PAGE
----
Monday 24 August 2020

Cheomsongdae (South Korea, 1957)

A few posts ago, we discovered the world of definitive stamps – they’re the ones that nations produce as the everyday regular postage stamp, rather than special editions (ie, the quirky themed ones that more frequently populate this site). Here’s a rather lovely definitive from South Korea in 1957…

The building shown is the cheomsongdae which translates as “star-gazing tower” (it’s also a rather lovely word to say). It was constructed in the 7th century CE and is believed to be the oldest astronomical observatory in Asia, possibly the world. The tower is approaching 10 metres tall, with a rectangular base and a window or entrance part way up the wall. From above, the shape of the tower resembles the Korean character for a well.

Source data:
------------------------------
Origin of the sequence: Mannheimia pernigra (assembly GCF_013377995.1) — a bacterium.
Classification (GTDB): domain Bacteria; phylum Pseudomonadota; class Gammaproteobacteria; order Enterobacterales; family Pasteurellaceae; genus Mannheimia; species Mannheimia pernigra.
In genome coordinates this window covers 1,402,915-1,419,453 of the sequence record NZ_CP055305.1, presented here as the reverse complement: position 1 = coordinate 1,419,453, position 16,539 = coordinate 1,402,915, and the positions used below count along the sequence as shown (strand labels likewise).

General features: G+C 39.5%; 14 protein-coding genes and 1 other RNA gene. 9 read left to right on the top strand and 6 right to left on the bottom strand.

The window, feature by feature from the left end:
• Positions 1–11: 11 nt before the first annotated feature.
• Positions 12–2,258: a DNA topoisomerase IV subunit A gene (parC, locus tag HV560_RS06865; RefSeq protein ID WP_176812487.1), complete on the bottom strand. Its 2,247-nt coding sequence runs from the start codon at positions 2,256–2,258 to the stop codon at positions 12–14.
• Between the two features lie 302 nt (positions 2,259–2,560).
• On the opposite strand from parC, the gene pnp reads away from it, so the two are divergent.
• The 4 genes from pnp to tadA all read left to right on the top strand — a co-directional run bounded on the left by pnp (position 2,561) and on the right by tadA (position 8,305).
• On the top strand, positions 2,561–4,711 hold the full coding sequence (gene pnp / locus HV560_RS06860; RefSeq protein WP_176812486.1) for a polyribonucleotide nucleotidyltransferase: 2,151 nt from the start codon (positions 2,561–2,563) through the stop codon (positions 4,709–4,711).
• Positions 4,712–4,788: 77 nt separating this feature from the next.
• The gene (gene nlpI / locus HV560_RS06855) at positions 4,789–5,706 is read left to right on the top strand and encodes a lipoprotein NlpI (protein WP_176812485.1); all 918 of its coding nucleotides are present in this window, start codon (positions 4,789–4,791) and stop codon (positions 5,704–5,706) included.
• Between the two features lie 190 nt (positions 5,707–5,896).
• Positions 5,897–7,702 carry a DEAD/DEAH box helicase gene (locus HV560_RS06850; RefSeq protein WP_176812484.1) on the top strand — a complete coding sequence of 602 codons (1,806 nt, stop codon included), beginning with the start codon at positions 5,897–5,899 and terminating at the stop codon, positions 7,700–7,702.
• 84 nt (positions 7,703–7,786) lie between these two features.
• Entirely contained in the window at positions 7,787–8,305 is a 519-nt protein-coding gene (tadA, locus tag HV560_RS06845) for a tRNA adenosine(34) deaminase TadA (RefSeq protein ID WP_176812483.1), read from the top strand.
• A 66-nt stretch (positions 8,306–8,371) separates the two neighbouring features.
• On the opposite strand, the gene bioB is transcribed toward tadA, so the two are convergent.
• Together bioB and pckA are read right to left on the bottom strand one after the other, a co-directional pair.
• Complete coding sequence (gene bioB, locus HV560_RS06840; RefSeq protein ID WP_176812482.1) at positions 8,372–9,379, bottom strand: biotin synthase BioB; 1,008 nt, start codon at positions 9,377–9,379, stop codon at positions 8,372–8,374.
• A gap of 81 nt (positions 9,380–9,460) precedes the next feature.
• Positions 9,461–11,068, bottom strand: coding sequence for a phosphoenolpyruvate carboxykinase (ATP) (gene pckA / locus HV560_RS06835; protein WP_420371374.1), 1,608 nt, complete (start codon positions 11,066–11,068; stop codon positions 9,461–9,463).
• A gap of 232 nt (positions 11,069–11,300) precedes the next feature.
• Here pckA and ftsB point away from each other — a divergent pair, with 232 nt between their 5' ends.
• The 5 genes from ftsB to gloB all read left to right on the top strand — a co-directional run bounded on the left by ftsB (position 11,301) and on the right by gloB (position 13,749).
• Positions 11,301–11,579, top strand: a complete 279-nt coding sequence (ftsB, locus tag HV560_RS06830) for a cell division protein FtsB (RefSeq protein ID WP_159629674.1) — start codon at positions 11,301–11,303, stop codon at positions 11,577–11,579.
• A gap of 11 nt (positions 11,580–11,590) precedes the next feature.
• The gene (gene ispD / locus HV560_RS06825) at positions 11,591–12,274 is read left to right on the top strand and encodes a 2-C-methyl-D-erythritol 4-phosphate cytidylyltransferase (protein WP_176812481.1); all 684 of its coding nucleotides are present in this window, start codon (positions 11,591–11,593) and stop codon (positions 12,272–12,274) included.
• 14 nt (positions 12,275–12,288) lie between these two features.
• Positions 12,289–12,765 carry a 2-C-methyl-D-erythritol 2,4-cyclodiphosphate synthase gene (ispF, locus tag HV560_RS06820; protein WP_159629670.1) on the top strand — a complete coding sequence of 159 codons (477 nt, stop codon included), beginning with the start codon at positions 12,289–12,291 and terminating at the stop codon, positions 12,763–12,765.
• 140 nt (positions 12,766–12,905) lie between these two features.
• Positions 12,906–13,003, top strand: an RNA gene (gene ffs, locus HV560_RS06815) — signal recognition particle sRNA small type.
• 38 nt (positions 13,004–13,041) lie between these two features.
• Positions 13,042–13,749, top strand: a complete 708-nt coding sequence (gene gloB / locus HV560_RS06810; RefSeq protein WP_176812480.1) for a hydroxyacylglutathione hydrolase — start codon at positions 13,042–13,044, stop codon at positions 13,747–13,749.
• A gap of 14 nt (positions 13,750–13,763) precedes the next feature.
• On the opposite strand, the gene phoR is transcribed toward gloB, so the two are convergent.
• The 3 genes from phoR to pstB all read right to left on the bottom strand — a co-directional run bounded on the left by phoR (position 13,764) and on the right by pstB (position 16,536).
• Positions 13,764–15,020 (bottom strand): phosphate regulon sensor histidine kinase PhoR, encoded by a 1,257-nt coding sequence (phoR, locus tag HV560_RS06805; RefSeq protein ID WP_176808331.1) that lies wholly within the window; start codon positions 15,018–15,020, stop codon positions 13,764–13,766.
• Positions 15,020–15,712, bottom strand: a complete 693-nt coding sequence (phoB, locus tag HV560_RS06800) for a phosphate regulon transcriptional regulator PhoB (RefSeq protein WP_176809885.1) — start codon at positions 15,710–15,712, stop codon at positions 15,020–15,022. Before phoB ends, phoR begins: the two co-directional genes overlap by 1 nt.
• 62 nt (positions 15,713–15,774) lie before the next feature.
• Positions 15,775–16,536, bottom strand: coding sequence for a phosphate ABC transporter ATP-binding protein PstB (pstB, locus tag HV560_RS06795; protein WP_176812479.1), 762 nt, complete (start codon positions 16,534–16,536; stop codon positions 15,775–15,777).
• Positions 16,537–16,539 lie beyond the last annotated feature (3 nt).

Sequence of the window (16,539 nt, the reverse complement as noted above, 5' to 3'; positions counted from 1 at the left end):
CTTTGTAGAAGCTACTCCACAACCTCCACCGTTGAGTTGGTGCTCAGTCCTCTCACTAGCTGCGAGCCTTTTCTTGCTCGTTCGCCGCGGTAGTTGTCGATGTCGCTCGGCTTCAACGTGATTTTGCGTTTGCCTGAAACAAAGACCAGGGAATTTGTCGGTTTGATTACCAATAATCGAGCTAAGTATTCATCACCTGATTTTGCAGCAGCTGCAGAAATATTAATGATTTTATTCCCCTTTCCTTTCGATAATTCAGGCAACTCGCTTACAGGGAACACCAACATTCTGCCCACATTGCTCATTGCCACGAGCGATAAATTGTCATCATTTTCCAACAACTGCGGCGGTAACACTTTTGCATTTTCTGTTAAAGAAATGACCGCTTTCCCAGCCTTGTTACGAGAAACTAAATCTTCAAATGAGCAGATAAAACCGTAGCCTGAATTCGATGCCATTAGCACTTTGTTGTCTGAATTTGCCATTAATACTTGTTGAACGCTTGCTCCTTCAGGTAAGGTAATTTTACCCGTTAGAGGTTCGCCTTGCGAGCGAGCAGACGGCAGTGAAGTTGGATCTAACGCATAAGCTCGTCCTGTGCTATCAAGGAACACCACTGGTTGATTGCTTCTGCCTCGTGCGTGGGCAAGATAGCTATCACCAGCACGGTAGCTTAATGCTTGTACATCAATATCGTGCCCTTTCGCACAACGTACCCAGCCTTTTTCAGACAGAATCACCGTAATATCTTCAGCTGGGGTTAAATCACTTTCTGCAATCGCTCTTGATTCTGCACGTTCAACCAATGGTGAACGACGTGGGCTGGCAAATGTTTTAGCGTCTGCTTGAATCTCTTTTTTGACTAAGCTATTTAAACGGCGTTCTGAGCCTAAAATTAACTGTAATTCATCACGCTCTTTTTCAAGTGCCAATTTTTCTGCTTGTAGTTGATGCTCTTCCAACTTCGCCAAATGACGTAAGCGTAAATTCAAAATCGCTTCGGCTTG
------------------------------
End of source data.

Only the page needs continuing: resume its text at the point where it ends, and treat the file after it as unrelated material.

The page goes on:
It gets better… the base of the tower is made up of 12 stones, there are 12 stones above and 12 below the window (perhaps reflecting 24 solar terms in a year in some Asian calendars) and the tower consists of 365 stones. A survey in the early 1960s actually counted 366 stones, but one is tucked just under the roof and is not visible from the outside of the tower. So they even built a secret Leap Day into the structure.

https://en.wikipedia.org/wiki/Cheomseongdae

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